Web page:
It's admittedly gross to think about, but the odds of finding roaches in your dishwasher are relatively high. Roaches and many other insects love small, dark spaces that contain both water and food. Your dishwasher fits the bill perfectly, creating a paradise for a wide assortment of six-legged creatures.
Getting rid of the bugs in your dishwasher is easy to do, but you must do so safely. Don't freak out and start spraying Raid in the dishwasher as this and other pesticides use toxins to kill insects that aren't safe to use around your dishes. Instead, execute a plan to get rid of the bugs and keep them away.
To get bugs out of your dishwasher, remove any dishes, place a bowl of vinegar on the top rack and run the appliance on its hottest setting.
Removing Bugs in the Dishwasher
If you find bugs in your dishwasher, remove all of the dishes in the appliance and set them aside. Then, remove the bottom rack and look for the drain filter on the bottom of the unit. Take it out and give it a thorough cleaning before you do anything else. Most filters pop out easily with a simple twist, but every manufacturer is different. Consult the dishwasher's manual if you get stuck.
After cleaning the drain filter, put it back in the dishwasher along with the bottom rack. Fill a cup or bowl with vinegar and place it on the top rack of the empty dishwasher before running the unit on the highest possible temperature setting. The hot water will kill any lingering insects and the vinegar will help sanitize the dishwasher.
Now that you've cleaned the dishwasher, load it back up with the dishes you set aside earlier and wash them. Do this even if your dishes were clean when you discovered the bugs in the dishwasher. Some insects carry disease, so it's best to wash any dishes they may have crawled across.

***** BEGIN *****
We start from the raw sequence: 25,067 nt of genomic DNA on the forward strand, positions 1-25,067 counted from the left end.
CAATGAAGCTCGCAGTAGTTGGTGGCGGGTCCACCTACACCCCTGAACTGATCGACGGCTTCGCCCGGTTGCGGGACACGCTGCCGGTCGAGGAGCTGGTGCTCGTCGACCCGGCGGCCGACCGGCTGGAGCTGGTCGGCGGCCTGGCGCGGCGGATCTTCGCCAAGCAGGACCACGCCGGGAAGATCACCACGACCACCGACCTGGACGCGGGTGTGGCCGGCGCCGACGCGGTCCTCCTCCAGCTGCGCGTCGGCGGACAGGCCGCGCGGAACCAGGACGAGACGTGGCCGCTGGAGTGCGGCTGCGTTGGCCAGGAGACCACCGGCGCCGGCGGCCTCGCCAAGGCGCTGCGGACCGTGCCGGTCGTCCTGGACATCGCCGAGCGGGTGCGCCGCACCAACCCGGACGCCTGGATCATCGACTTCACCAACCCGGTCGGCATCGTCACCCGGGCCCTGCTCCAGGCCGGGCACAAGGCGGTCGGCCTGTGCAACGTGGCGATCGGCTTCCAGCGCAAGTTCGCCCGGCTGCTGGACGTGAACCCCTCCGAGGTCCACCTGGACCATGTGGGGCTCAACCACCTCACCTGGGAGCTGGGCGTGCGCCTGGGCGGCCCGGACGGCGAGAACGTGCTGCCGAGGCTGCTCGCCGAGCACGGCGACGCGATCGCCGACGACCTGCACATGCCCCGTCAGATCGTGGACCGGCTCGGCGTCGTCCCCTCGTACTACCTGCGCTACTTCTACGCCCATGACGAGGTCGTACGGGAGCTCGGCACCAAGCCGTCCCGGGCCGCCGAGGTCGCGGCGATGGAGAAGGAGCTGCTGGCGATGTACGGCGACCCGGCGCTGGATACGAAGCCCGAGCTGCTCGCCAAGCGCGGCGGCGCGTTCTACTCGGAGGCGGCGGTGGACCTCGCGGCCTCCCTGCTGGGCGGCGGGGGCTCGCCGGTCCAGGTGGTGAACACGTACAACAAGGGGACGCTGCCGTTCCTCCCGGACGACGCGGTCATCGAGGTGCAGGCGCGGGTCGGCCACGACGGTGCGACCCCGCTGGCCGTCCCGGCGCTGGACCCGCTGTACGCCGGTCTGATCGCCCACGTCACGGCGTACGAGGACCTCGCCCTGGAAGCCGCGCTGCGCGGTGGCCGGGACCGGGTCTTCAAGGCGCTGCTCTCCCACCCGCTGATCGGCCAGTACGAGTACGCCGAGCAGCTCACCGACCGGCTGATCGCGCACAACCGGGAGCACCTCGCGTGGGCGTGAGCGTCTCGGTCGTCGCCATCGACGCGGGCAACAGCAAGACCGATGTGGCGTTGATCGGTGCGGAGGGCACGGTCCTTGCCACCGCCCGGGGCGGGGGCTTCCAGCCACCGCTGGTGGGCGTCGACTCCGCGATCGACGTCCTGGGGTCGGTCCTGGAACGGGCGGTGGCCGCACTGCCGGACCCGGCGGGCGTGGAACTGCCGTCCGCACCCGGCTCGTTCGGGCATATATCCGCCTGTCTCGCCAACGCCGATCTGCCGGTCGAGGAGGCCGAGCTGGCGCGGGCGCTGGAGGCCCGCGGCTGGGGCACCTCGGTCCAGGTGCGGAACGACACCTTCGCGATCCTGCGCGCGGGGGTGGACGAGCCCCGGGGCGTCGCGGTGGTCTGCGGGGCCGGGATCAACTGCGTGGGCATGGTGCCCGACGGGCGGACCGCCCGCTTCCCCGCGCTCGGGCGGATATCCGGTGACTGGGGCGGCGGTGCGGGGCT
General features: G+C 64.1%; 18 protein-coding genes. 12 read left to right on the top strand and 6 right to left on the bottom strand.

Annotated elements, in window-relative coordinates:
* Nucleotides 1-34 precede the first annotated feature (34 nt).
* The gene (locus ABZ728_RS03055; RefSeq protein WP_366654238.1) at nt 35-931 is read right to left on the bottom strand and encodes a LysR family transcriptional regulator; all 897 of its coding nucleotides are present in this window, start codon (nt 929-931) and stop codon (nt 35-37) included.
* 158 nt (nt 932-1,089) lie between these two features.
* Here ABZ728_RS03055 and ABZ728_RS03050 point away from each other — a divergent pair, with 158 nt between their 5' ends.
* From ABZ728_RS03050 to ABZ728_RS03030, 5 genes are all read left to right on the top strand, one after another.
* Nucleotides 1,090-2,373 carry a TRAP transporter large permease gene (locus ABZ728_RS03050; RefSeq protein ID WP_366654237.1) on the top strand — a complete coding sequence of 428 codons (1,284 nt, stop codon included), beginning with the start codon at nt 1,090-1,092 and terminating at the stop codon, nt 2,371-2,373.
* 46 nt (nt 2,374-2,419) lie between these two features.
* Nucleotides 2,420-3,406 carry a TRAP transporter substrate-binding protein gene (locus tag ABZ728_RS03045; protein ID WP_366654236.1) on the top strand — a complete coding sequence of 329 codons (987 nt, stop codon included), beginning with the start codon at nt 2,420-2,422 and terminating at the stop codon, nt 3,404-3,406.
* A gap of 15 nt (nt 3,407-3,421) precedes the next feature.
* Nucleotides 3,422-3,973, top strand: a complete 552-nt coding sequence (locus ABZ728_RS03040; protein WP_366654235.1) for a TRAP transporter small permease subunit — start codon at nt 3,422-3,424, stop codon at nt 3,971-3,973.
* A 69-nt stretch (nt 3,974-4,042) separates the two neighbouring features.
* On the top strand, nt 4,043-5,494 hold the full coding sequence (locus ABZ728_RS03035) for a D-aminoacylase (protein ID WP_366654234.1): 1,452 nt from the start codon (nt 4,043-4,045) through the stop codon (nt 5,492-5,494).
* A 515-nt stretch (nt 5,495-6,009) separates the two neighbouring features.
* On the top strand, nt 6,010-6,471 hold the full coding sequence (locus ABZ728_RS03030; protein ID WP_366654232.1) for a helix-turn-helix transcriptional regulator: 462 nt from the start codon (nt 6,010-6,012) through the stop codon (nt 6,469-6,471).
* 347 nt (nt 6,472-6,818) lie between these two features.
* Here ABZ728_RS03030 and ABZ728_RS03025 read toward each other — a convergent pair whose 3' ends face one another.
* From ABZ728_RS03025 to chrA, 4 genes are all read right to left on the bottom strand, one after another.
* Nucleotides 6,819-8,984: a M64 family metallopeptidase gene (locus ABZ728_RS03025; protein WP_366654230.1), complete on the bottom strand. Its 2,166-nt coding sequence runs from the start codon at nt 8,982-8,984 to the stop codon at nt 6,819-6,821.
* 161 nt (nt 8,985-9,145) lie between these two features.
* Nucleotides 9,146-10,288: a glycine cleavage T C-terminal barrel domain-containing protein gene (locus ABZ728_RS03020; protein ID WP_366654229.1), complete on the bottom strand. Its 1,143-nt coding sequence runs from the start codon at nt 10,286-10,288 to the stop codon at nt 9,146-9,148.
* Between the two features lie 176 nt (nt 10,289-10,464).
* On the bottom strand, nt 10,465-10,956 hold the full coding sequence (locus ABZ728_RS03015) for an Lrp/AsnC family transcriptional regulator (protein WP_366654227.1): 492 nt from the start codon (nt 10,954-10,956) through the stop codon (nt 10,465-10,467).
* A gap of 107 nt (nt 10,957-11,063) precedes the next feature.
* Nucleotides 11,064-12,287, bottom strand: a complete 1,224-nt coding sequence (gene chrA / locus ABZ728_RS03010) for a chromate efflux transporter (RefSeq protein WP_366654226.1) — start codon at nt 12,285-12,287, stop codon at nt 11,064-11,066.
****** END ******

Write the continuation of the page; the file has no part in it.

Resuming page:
Ongoing Dishwasher Maintenance
Once you've gotten rid of the bugs in your dishwasher, take steps to keep future visitors out. Put away your clean dishes and then take a careful look around the inside of the appliance. If you see any small holes or cracks that don't serve to let water in or out, seal them with caulk.
The Canadian company known as The Exterminators recommends "mixing one part boric acid, two parts flour, two parts cocoa and sprinkling them around areas in your kitchen" to kill any remaining insects. Make sure you apply this dust under your dishwasher.
To keep your dishwasher clean and bug-free, clean it every other week by running it empty save for a cup of vinegar. Always remember to thoroughly clean the drain filter when you do, as this is where the tasty food particles that attract insects are most likely to get trapped.
Make the Kitchen Off Limits
To get to your dishwasher, bugs first need to find their way into your kitchen. You can greatly reduce the number of insects your kitchen harbors by making it less attractive to them. First, always do your dishes and clean up promptly after meals and snacks. Wipe down your tabletops and counters often and avoid leaving dirty dishes in the sink or dishwasher too long, even if you've rinsed them.
Take out the trash daily rather than letting it pile up in the trashcan. Seal your food tightly before storing it, opting for airtight containers or food storage bags. Stash leftovers in the fridge right away and wipe down syrup bottles and other containers that get sticky before putting them back in the cupboard. Rinse your recyclables before tossing them in your recycling bin, too, especially if you keep your bin indoors or close to your home.
Sweep and mop your floors regularly to remove any dropped food and keep all of your appliances clean. Ovens, toasters, coffee pots and other common kitchen appliances can tempt roaches and other insects just as quickly as a dirty dishwasher.
Home is where the heart is, and Michelle frequently pens articles about ways to keep yours looking great and feeling cozy. Whether you want help organizing your closet, picking a paint color or finishing drywall, Michelle has you covered. If she's not puttering in the house, you'll find her in the garden playing in the dirt. Her garden articles provide tips and insight that anyone can use to turn a brown thumb green. You'll find her work on Modern Mom, The Nest and eHow as well as sprinkled throughout your other online home decor and improvement favorites.